Improving the proficiency of your personnel will outperform any
other single improvement you can make in your CNC environment.
you want less scrap? Well-trained CNC operators don't make mistakes that scrap
parts. Do you want more efficient setups? Well-trained setup people don't waste
time trying to figure out how setups are supposed to be made. Do you want your
CNC programs to run faster? Well-trained programmers take full advantage of the
latest in time-saving technology. And in general, do you want higher profits?
Well-trained people will dramatically outperform poorly trained people.
While everyone will freely agree with the statements just made, it's amazing
how many excuses are given for not involving people to training courses. Two
common excuses are related to how well the company is currently doing. If times
are slow, "we can't afford the cost of the training program".
If times are good, "every person is too busy for us to let anyone take
time out for a course". The reality of the matter is that it's always
the right time to train. When times are slow, it's the perfect time to train
people because there is ample time - and they'll perform better when times pick
up. When times are good, it's also the perfect time to train people because you
can now easily afford the cost.
When it comes right down to it, it's simply a matter of choice. Either
you choose to help your people to improve or you choose not to help them
improve. Given the benefits that can be reaped by improving proficiency,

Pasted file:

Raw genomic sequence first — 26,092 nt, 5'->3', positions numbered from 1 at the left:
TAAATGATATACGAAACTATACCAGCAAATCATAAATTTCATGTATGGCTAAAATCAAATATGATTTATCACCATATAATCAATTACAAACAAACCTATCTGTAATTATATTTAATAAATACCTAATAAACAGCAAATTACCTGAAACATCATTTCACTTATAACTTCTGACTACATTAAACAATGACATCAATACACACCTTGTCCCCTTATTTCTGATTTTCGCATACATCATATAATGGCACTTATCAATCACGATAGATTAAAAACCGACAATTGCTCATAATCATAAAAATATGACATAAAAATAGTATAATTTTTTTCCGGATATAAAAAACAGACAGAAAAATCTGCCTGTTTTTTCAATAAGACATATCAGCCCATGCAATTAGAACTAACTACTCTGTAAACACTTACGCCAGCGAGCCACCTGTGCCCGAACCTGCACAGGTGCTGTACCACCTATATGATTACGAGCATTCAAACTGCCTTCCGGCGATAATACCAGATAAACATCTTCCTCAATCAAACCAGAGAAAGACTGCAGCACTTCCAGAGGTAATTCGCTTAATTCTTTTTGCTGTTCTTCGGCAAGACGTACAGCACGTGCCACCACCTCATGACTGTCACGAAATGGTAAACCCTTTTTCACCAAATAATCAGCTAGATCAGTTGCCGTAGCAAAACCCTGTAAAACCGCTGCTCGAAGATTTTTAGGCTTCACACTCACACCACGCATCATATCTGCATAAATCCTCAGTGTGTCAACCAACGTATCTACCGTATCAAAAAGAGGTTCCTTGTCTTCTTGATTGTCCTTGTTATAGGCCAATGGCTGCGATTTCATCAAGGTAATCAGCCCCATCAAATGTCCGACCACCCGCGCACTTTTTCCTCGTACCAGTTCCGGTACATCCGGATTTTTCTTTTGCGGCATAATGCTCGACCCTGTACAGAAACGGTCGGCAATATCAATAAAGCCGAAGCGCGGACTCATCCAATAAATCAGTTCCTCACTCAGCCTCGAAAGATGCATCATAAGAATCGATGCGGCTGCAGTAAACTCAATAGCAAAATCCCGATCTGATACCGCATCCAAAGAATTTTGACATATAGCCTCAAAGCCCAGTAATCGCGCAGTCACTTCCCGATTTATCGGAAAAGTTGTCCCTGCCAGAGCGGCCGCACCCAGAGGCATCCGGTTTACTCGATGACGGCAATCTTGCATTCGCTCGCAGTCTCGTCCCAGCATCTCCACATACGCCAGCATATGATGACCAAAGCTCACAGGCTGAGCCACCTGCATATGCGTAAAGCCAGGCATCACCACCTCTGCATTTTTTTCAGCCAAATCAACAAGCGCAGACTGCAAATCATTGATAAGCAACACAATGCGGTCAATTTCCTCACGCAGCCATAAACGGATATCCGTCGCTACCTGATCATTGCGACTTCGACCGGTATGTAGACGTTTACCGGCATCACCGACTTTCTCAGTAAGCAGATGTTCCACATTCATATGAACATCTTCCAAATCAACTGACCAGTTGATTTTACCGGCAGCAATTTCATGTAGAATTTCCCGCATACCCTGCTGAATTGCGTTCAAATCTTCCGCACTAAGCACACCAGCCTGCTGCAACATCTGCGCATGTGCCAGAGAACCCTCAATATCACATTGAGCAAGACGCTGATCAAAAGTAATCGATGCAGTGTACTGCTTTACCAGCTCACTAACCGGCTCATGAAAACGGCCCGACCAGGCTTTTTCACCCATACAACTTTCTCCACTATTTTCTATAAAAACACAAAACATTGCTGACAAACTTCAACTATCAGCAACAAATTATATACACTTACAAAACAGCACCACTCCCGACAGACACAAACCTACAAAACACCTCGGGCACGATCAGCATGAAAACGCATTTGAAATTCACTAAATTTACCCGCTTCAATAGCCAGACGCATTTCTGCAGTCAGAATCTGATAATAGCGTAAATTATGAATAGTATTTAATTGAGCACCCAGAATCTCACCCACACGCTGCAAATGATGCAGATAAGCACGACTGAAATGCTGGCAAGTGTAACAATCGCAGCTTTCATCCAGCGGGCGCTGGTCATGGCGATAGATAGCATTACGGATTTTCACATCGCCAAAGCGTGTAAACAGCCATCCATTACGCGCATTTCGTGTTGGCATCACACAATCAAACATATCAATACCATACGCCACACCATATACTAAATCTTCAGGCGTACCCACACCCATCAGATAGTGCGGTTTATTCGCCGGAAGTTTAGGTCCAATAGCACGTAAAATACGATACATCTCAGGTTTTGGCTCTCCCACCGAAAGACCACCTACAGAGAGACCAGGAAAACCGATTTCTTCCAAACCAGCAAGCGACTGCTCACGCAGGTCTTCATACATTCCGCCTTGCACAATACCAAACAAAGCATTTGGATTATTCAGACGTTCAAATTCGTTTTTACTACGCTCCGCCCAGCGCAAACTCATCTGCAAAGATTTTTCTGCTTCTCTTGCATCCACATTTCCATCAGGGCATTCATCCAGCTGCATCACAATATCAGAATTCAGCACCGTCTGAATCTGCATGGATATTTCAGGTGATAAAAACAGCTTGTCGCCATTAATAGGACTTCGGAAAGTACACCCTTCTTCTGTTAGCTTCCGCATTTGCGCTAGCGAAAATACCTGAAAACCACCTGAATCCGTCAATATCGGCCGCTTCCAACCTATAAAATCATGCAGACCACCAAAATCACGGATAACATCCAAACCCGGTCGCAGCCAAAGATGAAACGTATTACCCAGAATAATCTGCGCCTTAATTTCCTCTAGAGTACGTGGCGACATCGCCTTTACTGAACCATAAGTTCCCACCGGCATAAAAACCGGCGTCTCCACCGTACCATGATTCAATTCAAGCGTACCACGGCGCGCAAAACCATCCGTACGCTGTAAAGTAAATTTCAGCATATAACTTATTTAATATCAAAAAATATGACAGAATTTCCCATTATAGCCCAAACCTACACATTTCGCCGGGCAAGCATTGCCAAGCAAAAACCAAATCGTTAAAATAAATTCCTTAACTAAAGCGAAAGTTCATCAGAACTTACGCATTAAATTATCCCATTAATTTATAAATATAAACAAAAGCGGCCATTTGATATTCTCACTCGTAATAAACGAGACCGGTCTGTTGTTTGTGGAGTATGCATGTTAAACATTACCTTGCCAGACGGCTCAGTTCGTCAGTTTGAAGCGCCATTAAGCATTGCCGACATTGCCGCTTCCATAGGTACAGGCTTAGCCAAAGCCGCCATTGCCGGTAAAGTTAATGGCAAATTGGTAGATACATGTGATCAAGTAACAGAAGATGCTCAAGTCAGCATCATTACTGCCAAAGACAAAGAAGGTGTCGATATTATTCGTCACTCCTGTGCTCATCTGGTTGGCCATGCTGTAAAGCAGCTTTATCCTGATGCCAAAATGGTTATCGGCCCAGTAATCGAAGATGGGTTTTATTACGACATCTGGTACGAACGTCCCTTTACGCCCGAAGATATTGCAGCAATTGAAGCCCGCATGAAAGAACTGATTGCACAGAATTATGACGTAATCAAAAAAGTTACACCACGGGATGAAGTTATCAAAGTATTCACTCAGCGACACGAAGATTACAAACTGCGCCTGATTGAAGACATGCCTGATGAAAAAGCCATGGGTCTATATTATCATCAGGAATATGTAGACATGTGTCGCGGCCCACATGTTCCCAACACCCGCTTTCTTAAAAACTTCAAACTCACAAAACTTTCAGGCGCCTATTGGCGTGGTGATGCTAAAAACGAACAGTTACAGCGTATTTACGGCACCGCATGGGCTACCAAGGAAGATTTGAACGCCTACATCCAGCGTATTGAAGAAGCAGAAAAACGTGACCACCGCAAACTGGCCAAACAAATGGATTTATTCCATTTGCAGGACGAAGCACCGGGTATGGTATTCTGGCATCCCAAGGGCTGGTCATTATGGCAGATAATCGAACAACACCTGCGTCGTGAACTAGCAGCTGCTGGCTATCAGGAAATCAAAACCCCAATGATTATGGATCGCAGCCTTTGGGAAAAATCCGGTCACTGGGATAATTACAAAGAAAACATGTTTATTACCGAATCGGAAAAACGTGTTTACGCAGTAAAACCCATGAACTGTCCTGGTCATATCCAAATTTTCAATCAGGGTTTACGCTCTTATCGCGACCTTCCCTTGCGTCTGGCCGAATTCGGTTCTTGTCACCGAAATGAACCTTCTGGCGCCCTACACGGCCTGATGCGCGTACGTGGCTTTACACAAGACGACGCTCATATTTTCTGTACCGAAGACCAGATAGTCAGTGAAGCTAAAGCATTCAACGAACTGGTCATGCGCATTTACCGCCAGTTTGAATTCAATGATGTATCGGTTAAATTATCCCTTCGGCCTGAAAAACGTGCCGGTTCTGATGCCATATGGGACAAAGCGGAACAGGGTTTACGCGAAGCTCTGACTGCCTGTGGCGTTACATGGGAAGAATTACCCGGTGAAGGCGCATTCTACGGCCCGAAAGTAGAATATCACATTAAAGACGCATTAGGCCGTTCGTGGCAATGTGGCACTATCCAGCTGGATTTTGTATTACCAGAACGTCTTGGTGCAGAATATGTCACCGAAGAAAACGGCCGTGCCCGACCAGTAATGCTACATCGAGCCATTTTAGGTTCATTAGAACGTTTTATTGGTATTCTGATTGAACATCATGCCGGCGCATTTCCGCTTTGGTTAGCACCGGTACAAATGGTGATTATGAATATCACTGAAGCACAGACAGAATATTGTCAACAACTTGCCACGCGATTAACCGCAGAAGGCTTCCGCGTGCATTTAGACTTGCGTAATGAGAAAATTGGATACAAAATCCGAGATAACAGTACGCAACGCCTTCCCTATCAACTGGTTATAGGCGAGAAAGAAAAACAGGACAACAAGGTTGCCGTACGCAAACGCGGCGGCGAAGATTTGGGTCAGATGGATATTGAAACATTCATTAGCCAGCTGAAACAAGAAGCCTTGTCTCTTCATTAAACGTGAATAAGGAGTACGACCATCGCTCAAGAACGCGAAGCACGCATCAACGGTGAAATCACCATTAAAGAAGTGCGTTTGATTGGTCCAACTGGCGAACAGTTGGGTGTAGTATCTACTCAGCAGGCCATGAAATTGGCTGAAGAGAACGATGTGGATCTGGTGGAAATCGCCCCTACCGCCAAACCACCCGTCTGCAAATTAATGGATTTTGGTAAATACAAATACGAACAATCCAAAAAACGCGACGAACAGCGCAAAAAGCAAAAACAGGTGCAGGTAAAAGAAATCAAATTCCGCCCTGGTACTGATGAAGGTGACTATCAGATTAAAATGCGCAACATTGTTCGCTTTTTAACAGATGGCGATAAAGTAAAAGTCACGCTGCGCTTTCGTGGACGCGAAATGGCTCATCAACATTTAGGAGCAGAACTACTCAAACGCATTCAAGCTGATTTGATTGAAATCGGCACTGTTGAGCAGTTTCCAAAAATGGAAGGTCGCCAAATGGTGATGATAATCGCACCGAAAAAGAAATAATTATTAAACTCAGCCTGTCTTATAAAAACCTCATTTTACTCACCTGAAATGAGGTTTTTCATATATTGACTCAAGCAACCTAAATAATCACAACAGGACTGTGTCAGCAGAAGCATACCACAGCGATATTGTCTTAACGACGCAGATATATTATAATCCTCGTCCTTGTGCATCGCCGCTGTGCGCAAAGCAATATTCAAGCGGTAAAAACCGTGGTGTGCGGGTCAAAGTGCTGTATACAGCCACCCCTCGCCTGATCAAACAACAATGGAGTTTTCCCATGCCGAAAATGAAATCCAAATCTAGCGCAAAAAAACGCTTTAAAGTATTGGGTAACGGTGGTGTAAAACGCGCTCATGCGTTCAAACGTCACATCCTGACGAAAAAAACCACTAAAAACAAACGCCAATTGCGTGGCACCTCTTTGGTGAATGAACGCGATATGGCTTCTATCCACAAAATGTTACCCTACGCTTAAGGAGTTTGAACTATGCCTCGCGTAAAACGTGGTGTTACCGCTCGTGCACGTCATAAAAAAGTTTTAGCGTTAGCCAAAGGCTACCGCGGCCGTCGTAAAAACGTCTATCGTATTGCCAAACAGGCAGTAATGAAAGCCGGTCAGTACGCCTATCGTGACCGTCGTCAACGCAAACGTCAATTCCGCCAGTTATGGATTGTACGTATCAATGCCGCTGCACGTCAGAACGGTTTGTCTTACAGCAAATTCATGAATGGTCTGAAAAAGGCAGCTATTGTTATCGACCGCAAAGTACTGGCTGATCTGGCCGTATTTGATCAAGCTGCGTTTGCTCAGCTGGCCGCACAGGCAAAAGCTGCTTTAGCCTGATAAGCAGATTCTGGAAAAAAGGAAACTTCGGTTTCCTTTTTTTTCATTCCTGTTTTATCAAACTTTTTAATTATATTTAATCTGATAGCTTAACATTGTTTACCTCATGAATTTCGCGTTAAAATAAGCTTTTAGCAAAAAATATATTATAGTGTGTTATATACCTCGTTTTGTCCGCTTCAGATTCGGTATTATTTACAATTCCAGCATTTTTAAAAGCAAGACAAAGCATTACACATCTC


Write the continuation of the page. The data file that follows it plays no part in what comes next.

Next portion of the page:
this should be a very easy choice indeed.
I've heard more than one manager say "If I train my people, they may
leave the company for better paying jobs." Well, if you don't train your
people, there is still no guarantee that they'll stay with you - and how much
can a poorly trained workforce really help your company? If your company is not
competitive with its wages and benefits, you're going to have problems
attracting and keeping the best people regardless of how much training you
You're company has committed large resources to be in business. Just
consider the total value of your company. Include land, buildings, machine
tools, computers, personnel costs, and all other company assets. Now consider
the amount per year you spend to ensure that your people - the very people
who control your company's destiny - fully understand their
responsibilities. And I'm not talking about just making do. I'm talking about
having people that are fully versed with the tasks that they are assigned to
do, and can perform them in as efficient a manner as possible. If you expect to
stay in business, you can't afford not to maintain and improve the proficiency
of your workers.
This web site is filled with products and
services that can help you improve
the proficiency of your CNC workforce, regardless of their current level. Some
items are aimed at basic training while others cover more advanced topics.
You'll find video courses,
books, and even Internet-based live
training courses. Each is reasonably priced and allows students to work at
their own pace. Given the high cost of CNC machine tool usage, each investment
you make will likely pay for itself within the first few weeks of purchase!